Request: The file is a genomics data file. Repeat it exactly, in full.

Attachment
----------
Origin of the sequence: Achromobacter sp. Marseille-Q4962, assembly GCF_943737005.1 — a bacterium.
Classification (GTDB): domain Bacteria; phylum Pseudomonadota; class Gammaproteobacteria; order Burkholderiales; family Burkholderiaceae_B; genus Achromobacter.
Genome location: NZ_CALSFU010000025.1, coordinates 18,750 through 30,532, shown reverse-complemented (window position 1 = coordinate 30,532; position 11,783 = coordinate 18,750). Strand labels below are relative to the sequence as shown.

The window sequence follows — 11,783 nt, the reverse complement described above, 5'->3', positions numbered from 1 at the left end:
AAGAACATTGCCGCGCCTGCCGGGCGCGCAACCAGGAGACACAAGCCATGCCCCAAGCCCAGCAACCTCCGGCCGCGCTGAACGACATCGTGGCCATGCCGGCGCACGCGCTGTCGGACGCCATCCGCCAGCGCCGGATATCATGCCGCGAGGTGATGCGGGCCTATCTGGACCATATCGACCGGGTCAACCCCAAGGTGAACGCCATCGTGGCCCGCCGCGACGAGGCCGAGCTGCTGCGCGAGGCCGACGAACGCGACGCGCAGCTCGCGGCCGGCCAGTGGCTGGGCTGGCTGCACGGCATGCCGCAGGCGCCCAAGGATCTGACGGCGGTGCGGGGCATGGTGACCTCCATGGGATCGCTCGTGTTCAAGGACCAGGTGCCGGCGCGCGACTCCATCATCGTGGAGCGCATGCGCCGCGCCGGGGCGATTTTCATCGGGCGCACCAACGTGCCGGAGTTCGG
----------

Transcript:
Origin of the sequence: Achromobacter sp. Marseille-Q4962, assembly GCF_943737005.1 — a bacterium.
Classification (GTDB): domain Bacteria; phylum Pseudomonadota; class Gammaproteobacteria; order Burkholderiales; family Burkholderiaceae_B; genus Achromobacter.
Genome location: NZ_CALSFU010000025.1, coordinates 18,750 through 30,532, shown reverse-complemented (window position 1 = coordinate 30,532; position 11,783 = coordinate 18,750). Strand labels below are relative to the sequence as shown.

The window sequence follows — 11,783 nt, the reverse complement described above, 5'->3', positions numbered from 1 at the left end:
AAGAACATTGCCGCGCCTGCCGGGCGCGCAACCAGGAGACACAAGCCATGCCCCAAGCCCAGCAACCTCCGGCCGCGCTGAACGACATCGTGGCCATGCCGGCGCACGCGCTGTCGGACGCCATCCGCCAGCGCCGGATATCATGCCGCGAGGTGATGCGGGCCTATCTGGACCATATCGACCGGGTCAACCCCAAGGTGAACGCCATCGTGGCCCGCCGCGACGAGGCCGAGCTGCTGCGCGAGGCCGACGAACGCGACGCGCAGCTCGCGGCCGGCCAGTGGCTGGGCTGGCTGCACGGCATGCCGCAGGCGCCCAAGGATCTGACGGCGGTGCGGGGCATGGTGACCTCCATGGGATCGCTCGTGTTCAAGGACCAGGTGCCGGCGCGCGACTCCATCATCGTGGAGCGCATGCGCCGCGCCGGGGCGATTTTCATCGGGCGCACCAACGTGCCGGAGTTCGG